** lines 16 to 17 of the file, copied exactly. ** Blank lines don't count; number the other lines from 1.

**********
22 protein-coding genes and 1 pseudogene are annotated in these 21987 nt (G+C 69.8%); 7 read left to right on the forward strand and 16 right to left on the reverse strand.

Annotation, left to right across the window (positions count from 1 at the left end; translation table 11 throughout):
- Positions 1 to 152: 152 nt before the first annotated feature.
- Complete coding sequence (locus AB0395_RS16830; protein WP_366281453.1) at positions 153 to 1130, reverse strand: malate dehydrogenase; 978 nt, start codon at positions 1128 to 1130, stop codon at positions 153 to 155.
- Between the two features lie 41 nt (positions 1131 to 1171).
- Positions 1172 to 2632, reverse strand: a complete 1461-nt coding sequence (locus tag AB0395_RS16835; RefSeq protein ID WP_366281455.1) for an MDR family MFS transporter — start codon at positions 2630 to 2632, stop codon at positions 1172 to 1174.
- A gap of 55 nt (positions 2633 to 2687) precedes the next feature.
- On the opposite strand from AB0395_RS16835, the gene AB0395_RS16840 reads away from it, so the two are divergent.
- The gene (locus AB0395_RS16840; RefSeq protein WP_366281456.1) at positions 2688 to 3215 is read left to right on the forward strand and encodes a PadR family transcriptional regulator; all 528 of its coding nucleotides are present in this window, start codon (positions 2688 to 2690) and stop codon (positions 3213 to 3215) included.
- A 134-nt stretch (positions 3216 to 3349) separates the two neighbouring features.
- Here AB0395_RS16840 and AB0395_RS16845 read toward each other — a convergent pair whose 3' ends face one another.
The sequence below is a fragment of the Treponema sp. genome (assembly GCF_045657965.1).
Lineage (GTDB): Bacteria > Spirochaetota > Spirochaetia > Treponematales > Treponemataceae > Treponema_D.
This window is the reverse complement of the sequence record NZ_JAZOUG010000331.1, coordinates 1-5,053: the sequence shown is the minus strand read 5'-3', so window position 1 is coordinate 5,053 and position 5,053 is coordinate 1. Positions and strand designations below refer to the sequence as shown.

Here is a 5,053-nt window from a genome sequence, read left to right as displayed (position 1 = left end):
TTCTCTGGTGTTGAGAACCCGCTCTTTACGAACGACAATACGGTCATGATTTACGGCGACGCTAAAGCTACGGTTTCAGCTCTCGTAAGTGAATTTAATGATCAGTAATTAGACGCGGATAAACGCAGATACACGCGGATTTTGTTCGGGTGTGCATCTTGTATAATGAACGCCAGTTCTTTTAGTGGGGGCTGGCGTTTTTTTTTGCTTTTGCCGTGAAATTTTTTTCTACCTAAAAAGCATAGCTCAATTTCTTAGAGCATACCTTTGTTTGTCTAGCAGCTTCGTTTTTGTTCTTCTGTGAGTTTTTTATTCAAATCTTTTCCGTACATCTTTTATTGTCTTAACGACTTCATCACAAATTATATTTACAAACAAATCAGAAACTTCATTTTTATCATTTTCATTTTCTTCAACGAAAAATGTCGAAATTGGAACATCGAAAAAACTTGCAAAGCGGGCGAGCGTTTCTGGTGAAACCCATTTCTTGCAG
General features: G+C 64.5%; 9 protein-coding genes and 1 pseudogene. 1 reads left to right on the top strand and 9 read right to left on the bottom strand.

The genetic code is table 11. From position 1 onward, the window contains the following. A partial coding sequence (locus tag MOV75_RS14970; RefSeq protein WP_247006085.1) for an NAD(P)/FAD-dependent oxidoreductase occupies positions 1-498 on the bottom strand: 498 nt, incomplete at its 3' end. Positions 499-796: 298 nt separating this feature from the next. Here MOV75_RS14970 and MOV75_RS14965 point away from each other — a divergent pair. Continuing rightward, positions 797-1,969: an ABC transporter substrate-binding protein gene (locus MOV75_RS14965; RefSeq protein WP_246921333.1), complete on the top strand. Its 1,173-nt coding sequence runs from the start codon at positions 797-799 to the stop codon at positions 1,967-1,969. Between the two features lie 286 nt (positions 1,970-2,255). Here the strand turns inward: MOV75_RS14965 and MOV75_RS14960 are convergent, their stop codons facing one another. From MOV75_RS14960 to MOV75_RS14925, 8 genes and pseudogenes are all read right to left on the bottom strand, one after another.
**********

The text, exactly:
TTCTCTGGTGTTGAGAACCCGCTCTTTACGAACGACAATACGGTCATGATTTACGGCGACGCTAAAGCTACGGTTTCAGCTCTCGTAAGTGAATTTAATGATCAGTAATTAGACGCGGATAAACGCAGATACACGCGGATTTTGTTCGGGTGTGCATCTTGTATAATGAACGCCAGTTCTTTTAGTGGGGGCTGGCGTTTTTTTTTGCTTTTGCCGTGAAATTTTTTTCTACCTAAAAAGCATAGCTCAATTTCTTAGAGCATACCTTTGTTTGTCTAGCAGCTTCGTTTTTGTTCTTCTGTGAGTTTTTTATTCAAATCTTTTCCGTACATCTTTTATTGTCTTAACGACTTCATCACAAATTATATTTACAAACAAATCAGAAACTTCATTTTTATCATTTTCATTTTCTTCAACGAAAAATGTCGAAATTGGAACATCGAAAAAACTTGCAAAGCGGGCGAGCGTTTCTGGTGAAACCCATTTCTTGCAG
General features: G+C 64.5%; 9 protein-coding genes and 1 pseudogene. 1 reads left to right on the top strand and 9 read right to left on the bottom strand.